Whatever strategic or symbolic significance the US$62 bil (RM258bil) CPEC may have or be said to have for China, it is dwarfed by the immediate and tangible benefits for Pakistan’s development.
It is situated fully and squarely in Pakistan, not China, covering much of Pakistani territory and set to boost such sectors as energy, telecommunications, tourism, trade and transportation. Pakistan’s Railways Ministry calls CPEC the “backbone” of the country.
Its strategic value to China is access to the Arabian Sea at the corridor’s south-western corner in the port of Gwadar. It is access that China does not need now, and may or may not need sometime in the future. China is comfortable investing heavily in Pakistan’s development because the two countries have a special relationship in South Asia. Western observers who still consider Pakistan a Western ally need to have their perspective of Asia updated. Casting Islamabad as a US ally is merely harking back to the 1950s era of the US-led South-East Asia Treaty Organisation (Seato) in the early phase of the Cold War.
Times have moved on, as have China and Pakistan. Their leaders have repeatedly declared their respective countries “all-weather friends” – perhaps even allies.
To India, China and Pakistan have no common border, their link being only Pakistan-occupied Kashmir (PoK). The territory is bitterly disputed with India following the 1963 China-Pakistan boundary agreement.
Controversy with India flared again two days ago when a bus service was launched linking Lahore with Kashghar in Xinjiang, with the route running through contested PoK.
The term “debt trap” in reference to allegedly risky China-led projects was not coined by China, Pakistan or even Sri Lanka. It was coined by an Indian economist.
If any doubt still lingers over the China-Pakistan relationship, BRI cooperation continues between them and may even expand. Both countries are now seeking to extend CPEC into Afghanistan.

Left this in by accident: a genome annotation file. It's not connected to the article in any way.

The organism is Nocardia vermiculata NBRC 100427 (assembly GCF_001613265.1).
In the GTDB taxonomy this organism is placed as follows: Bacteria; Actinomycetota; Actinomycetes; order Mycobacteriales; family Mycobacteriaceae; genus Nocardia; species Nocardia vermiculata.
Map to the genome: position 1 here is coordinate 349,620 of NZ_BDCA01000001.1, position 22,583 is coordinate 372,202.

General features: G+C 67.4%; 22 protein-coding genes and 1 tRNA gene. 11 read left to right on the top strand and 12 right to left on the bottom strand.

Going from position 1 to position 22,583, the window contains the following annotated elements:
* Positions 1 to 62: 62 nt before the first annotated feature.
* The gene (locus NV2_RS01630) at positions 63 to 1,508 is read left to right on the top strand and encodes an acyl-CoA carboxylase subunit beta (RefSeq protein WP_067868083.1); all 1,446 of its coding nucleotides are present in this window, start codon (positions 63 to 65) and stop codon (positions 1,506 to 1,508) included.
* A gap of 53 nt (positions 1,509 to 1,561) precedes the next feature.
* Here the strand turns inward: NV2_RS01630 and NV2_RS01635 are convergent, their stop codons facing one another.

On a stellar scale, China helped Pakistan launch two satellites this year. By 2020, Pakistan hopes to send its first astronaut into space under China’s space programme.
India’s problem with the BRI is essentially its passage through territory disputed with Pakistan. That has now been conflated with what is said to be “Pakistan’s problem” with the BRI.
Western pundits in particular tend to draw such hasty and hazy conclusions since they accord with preconceived US notions of a rising China threat. Such misperceptions are not only wrong but misleading.
Asian countries have a different perspective because a rising China as Asia’s main economy also means a rising Asia. It is the proverbial rising tide that lifts all boats in this region of the continent.
Even the classic anecdotal “debt trap,” Sri Lanka’s Hambantota Port, was never quite the disaster its detractors claimed it to be. That controversy was built up principally between Sri Lanka’s contending political parties and their different positions on China at the time.
Now that Mahinda Rajapaksa – prime mover of the Hambantota project and defeated in the 2015 presidential race – has returned as Prime Minister nine days ago, punditry should be buzzing.
The point, however, is to arrive at reasoned analysis away from wild speculation. China is a rational player whatever the objective may be, so that a rational approach can only help understanding.
For its part, China should also empathise with its BRI partners in the conditions they find themselves in. Financially strapped and economically challenged, nations that wish to work with the BRI are constrained by factors beyond their control.
First, these countries may have new governments that have inherited a broken economy from their predecessors. Much urgent repair work first needs to be done. Second, BRI projects are largely about massive infrastructure, usually the most expensive public projects to be undertaken by any government. Third, much of the BRI runs through developing countries and regions that may not have the largest financial resources even at the best of times.
How will Pakistan’s appeal to China for revised terms hold out? Prime Minister Imran Khan should be able to win some concessions.
After all, China has helped other Asian countries before in times of need, even at some expense to itself. When the 1997-98 Asian Financial Crisis struck, China postponed its scheduled currency revaluation to absorb some of the cost so that the afflicted countries do not go under from excessive loan repayments. Such a generous gesture from Beijing would not be out of character, whether the beneficiary is Pakistan or Malaysia.
After all, each boasts a special relationship with Beijing.
By bunn nagara
Martin Jacques – Big Picture: China’s Belt & Road Initiative will change the world as we know it